The ChildFund-trained guide mother shares with the group, which includes about 15 mothers, proven best practices and other information on how breastfeeding can make a world of difference for their babies.
Mothers then break into groups to discuss and reflect on key messages the guide mother shared, including “breast milk is natural and is the best for your baby; there’s no other substitute,” and “only love can exceed the benefits of breast milk.” Mothers also discuss commonly held beliefs and traditions in their village that can become obstacles to exclusive breastfeeding in the child’s first six months, as recommended. They talk about the difficulties they face when feeding their babies (the demands of work and managing household chores as well as the needs of other family members) and share ideas for overcoming those challenges.
“During the workshops and sessions we have around breastfeeding, the feedback that we get from mothers is that children are improving, and that is what we want to hear,” says Rosario, the guide mother and facilitator. Sometimes the local nurse also comes to these meetings to provide additional support and information for the parents.
Just as it is a focus in this small Ecuadorean community, breastfeeding is a key component of ChildFund’s Early Childhood Development programs targeting children from birth to 5 years old in the 30 countries where we work around the world.
“A community support network for mothers is essential,” says Magda Palacio, ChildFund’s Early Childhood Development adviser in the Americas. “The peer counseling in ChildFund is provided by guide mothers and is a cost-effective and highly productive way to reach a larger number of mothers more frequently, which directly reflects in the survival and health of children,” she says.
Peer counseling is the focus of this year’s World Breastfeeding Week, promoted by the World Health Organization under the theme: “Breastfeeding Support: Close to Mothers.” For ChildFund and other groups, this week marks another important occasion to highlight the importance of supporting mothers in their efforts to provide their infants with a healthy start in life.
During their peer-counseling sessions, the mothers in Santa Rosa, Ecuador, came up with their own list of breastfeeding benefits:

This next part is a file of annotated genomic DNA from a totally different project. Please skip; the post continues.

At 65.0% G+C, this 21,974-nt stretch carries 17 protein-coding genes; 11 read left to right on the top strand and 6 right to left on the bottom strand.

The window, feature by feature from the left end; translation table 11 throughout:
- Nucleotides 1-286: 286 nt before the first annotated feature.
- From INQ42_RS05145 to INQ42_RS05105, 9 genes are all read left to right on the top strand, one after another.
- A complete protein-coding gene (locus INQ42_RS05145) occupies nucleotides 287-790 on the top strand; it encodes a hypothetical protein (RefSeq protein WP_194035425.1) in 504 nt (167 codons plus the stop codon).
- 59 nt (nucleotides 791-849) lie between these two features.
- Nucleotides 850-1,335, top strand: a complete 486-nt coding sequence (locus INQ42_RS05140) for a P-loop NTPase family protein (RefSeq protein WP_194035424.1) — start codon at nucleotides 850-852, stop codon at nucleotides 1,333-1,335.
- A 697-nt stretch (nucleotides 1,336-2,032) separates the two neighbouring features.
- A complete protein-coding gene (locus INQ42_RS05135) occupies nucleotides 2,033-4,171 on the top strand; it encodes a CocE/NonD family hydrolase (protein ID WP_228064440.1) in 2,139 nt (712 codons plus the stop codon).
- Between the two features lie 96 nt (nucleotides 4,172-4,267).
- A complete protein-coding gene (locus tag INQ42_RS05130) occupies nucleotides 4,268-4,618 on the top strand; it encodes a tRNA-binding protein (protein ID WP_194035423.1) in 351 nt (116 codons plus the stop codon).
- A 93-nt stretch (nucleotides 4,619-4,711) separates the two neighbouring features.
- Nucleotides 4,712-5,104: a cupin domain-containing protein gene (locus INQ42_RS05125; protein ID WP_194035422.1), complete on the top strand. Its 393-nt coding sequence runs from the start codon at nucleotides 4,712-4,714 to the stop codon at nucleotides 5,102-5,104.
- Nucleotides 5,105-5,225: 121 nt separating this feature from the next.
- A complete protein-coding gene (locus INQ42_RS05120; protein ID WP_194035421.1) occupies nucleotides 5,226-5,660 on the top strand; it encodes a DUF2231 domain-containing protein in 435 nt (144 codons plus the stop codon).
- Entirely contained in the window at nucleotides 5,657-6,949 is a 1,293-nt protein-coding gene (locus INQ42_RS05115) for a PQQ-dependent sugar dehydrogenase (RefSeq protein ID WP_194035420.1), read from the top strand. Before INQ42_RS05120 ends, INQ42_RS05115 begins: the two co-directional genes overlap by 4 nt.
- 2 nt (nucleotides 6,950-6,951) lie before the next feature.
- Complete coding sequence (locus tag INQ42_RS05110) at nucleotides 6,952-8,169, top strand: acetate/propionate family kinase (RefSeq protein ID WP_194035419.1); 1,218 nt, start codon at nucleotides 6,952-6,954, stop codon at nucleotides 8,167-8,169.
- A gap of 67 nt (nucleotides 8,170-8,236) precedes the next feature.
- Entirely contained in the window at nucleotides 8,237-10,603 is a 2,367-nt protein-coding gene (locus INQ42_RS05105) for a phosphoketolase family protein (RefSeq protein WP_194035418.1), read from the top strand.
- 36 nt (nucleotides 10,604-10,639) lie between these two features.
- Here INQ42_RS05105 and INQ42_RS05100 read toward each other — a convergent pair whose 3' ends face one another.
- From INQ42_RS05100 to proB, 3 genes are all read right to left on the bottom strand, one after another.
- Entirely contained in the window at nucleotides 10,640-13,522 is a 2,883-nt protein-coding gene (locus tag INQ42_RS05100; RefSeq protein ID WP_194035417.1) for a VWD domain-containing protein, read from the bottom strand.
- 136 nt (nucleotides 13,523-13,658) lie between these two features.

These benefits are universal for all mothers and their infants. Please help us share this vital information during World Breastfeeding Week.
By Nicole Duciaume, Regional Sponsorship Coordinator, ChildFund Americas
In the Americas region, four of ChildFund’s sponsor relations managers visited other countries for a week to observe firsthand what their counterparts do. This post concludes our four-part series about the exchange program designed to improve the sponsorship experience. Read the series.
Our weeklong exchange program for sponsor relations managers in the Americas opened the door to in-depth conversations on policies, practices, processes, operations and cultures. Each sponsor relations manager now has an action plan to implement a promising practice gleaned during the exchange.
Here are some of their final reflections on the experience:
Ana Handrez, of Honduras, who visited Mexico: In the 19 years I have worked with ChildFund, this was my first time visiting another country specifically to discuss sponsorship issues and experiences. I was very surprised to see the engagement and initiatives from ChildFund Mexico’s local partner organizations. They knew their policies very well, and they were very proud to share their ideas of engaging children in sponsorship activities. It was amazing! The visit was worth every single day.